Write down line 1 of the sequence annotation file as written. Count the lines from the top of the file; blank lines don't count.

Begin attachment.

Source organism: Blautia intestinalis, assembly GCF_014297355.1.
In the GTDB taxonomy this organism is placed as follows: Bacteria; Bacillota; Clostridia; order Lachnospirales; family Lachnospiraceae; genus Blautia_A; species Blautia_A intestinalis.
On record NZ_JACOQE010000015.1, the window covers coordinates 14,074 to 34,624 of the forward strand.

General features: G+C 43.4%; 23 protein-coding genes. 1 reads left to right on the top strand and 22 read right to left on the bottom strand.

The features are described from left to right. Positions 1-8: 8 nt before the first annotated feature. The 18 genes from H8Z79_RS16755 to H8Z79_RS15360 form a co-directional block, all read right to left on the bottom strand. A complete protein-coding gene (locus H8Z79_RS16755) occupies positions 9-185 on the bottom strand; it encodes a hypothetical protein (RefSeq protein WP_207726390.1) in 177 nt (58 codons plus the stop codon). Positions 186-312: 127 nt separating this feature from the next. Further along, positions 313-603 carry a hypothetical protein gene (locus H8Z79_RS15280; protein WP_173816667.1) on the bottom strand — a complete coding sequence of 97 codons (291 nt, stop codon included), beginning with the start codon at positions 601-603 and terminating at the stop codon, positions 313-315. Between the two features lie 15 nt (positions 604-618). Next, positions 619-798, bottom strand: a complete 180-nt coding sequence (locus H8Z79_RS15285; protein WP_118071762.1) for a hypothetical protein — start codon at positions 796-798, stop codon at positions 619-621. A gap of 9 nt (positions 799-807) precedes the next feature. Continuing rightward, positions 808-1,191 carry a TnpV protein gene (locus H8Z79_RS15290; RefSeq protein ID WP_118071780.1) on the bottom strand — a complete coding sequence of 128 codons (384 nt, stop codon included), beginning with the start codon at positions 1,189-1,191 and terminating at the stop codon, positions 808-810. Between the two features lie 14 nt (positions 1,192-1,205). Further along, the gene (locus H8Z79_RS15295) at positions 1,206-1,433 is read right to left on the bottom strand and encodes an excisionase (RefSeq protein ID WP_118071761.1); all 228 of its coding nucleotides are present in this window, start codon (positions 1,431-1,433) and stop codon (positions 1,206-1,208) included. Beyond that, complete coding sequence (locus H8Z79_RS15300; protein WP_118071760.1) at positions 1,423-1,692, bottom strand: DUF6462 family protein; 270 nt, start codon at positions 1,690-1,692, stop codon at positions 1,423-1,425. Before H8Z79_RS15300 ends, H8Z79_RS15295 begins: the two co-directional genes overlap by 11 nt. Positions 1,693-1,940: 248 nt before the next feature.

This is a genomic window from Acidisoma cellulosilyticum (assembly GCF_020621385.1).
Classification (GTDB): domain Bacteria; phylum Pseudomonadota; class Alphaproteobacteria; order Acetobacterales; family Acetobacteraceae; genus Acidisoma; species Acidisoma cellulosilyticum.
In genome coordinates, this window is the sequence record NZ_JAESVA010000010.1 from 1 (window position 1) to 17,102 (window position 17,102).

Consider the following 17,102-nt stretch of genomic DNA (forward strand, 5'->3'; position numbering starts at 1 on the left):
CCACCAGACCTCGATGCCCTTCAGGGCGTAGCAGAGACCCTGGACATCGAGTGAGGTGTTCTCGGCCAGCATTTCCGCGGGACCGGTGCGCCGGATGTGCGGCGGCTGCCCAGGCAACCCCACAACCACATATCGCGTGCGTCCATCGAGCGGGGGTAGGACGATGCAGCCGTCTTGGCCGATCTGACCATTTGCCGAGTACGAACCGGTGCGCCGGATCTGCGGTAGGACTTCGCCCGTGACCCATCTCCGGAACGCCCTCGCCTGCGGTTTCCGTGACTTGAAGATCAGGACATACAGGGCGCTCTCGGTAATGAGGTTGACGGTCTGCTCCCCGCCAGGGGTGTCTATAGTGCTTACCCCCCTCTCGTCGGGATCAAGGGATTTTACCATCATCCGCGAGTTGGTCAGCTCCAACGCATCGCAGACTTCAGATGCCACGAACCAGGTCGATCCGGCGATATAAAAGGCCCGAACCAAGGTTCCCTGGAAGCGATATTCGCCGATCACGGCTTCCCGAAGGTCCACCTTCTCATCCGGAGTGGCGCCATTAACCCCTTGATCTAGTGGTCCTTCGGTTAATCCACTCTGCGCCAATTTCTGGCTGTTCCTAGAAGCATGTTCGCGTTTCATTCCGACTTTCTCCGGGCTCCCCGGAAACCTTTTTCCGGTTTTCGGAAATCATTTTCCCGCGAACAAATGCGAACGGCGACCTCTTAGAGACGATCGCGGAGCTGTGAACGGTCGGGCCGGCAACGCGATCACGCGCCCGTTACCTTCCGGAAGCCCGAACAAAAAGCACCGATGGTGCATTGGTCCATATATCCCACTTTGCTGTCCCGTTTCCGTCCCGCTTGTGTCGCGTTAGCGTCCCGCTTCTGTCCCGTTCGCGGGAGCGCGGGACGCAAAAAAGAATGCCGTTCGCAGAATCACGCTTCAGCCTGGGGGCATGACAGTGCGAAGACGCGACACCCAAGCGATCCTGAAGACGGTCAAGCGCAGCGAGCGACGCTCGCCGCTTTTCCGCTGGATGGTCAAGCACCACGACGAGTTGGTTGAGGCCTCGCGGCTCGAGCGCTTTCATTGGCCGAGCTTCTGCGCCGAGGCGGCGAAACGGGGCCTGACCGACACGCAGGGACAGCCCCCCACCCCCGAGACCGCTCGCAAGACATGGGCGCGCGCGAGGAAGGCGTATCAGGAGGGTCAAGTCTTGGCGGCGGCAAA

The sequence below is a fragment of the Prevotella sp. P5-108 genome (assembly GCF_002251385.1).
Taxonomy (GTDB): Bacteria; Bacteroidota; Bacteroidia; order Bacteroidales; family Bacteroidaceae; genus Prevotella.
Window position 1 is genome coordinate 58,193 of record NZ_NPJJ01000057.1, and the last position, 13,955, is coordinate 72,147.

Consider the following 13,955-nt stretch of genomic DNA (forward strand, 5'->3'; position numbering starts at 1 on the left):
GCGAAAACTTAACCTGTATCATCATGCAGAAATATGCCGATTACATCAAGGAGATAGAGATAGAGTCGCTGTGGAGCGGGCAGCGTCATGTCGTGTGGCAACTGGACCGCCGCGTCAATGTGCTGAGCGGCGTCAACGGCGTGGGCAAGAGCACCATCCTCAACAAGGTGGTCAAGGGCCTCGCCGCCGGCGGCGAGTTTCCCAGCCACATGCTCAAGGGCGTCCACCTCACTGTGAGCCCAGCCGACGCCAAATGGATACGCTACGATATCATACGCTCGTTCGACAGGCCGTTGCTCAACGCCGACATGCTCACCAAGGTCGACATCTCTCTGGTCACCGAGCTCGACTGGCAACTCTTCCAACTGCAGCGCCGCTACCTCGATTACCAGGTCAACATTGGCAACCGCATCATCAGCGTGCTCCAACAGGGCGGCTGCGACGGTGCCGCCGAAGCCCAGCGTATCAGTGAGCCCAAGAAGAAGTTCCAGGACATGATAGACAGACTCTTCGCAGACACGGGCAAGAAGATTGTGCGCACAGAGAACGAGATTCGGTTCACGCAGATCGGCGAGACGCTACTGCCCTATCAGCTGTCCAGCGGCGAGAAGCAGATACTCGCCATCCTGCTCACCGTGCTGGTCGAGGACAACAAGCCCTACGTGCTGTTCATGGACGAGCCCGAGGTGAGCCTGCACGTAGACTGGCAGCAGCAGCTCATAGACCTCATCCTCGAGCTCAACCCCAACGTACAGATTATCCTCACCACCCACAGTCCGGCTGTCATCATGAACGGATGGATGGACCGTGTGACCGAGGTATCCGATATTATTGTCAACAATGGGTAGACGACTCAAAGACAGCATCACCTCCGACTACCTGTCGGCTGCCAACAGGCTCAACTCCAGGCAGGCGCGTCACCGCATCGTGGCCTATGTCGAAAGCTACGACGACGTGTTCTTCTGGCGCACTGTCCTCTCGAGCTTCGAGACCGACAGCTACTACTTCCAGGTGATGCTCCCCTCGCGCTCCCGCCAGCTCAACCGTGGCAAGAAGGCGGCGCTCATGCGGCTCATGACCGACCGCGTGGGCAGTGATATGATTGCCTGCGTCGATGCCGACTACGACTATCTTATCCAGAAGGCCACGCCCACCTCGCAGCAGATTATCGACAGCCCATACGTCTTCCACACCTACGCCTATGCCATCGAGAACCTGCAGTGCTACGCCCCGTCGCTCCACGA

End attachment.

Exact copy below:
Source organism: Blautia intestinalis, assembly GCF_014297355.1.